Abstract Huntington’s Disease (HD) is an inherited neurodegenerative disorder that has no cure. HD therapeutic development would benefit from a non-invasive translatable biomarker to track disease progression and treatment response. A potential biomarker is using positron emission tomography (PET) imaging with a translocator protein 18kDa (TSPO) radiotracer to detect microglial activation, a key contributor to HD pathogenesis. The ability of TSPO-PET to identify microglial activation in HD mouse models, essential for a translatable biomarker, or therapeutic efficacy in HD patients or mice is unknown. Thus, this study assessed the feasibility of utilizing PET imaging with the TSPO tracer, [18F]PBR06, to detect activated microglia in multiple HD mouse models and to monitor response to treatment with LM11A-31, a p75NTR ligand known to reduce neuroinflammation in HD mice. [18F]PBR06-PET detected microglial activation in striatum, cortex and hippocampus of vehicle-treated R6/2 mice at a late disease stage and, notably, also in early and mid-stage symptomatic BACHD mice. After oral administration of LM11A-31 to R6/2 and BACHD mice, [18F]PBR06-PET discerned the reductive effects of LM11A-31 on neuroinflammation in both HD mouse models. [18F]PBR06-PET signal had a spatial distribution similar to ex vivo brain autoradiography and correlated with microglial activation markers: increased IBA-1 and TSPO immunostaining/blotting and striatal levels of cytokines IL-6 and TNFα. These results suggest [18F]PBR06-PET as a surrogate marker of therapeutic efficacy in HD mice with high potential as a translatable biomarker for preclinical and clinical HD trials. © The Author(s) 2018. Published by Oxford University Press. This is an Open Access article distributed under the terms of the Creative Commons Attribution Non-Commercial License (http://creativecommons.org/licenses/by-nc/4.0/), which permits non-commercial re-use, distribution, and reproduction in any medium, provided the original work is properly cited. For commercial re-use, please contact email@example.com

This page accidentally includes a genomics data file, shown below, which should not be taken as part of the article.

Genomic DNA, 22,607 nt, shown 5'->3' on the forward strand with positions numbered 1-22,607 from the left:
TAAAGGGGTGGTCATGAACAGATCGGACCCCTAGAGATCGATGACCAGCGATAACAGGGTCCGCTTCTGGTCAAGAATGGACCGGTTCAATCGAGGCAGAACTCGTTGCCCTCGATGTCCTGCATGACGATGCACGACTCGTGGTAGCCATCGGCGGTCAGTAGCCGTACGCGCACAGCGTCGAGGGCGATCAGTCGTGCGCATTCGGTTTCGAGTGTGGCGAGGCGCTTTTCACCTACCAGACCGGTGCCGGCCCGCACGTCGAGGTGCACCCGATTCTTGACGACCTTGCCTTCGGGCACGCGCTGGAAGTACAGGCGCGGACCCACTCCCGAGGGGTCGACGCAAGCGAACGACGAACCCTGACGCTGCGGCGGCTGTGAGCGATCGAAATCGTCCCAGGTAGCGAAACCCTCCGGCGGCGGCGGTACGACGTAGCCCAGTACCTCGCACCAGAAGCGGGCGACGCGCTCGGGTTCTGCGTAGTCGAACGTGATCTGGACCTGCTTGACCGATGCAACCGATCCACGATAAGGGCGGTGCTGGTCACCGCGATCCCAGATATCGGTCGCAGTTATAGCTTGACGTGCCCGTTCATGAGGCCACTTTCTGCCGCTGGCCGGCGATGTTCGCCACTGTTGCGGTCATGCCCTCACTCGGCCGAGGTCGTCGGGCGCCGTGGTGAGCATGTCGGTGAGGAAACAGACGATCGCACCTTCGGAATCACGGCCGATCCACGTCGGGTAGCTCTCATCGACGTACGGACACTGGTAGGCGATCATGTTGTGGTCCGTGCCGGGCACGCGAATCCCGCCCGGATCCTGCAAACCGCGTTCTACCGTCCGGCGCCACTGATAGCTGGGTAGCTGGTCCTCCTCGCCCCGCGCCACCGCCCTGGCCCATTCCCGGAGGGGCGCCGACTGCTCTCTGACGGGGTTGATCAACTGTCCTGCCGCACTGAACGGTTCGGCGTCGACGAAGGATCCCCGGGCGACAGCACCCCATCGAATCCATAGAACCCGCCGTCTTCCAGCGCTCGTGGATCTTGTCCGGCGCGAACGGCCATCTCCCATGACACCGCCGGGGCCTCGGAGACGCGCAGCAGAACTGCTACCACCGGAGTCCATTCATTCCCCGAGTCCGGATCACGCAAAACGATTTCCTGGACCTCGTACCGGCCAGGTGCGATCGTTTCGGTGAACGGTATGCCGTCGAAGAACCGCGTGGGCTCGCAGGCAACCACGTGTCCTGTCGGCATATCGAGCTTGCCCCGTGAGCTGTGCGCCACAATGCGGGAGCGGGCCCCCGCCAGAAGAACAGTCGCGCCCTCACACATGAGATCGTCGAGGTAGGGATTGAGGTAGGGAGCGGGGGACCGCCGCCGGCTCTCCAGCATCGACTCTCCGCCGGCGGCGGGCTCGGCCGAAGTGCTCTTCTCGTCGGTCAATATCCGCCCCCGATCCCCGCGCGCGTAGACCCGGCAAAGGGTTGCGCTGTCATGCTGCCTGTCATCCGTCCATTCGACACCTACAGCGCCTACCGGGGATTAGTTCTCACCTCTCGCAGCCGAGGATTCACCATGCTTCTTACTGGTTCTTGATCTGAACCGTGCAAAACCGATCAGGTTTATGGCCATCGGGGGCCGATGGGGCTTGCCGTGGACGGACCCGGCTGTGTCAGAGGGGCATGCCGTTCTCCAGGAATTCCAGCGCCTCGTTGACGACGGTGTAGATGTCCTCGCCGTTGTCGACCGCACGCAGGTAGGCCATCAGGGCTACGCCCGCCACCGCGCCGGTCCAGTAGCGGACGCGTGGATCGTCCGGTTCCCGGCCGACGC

Human Molecular Genetics – Oxford University Press
Published: May 30, 2018
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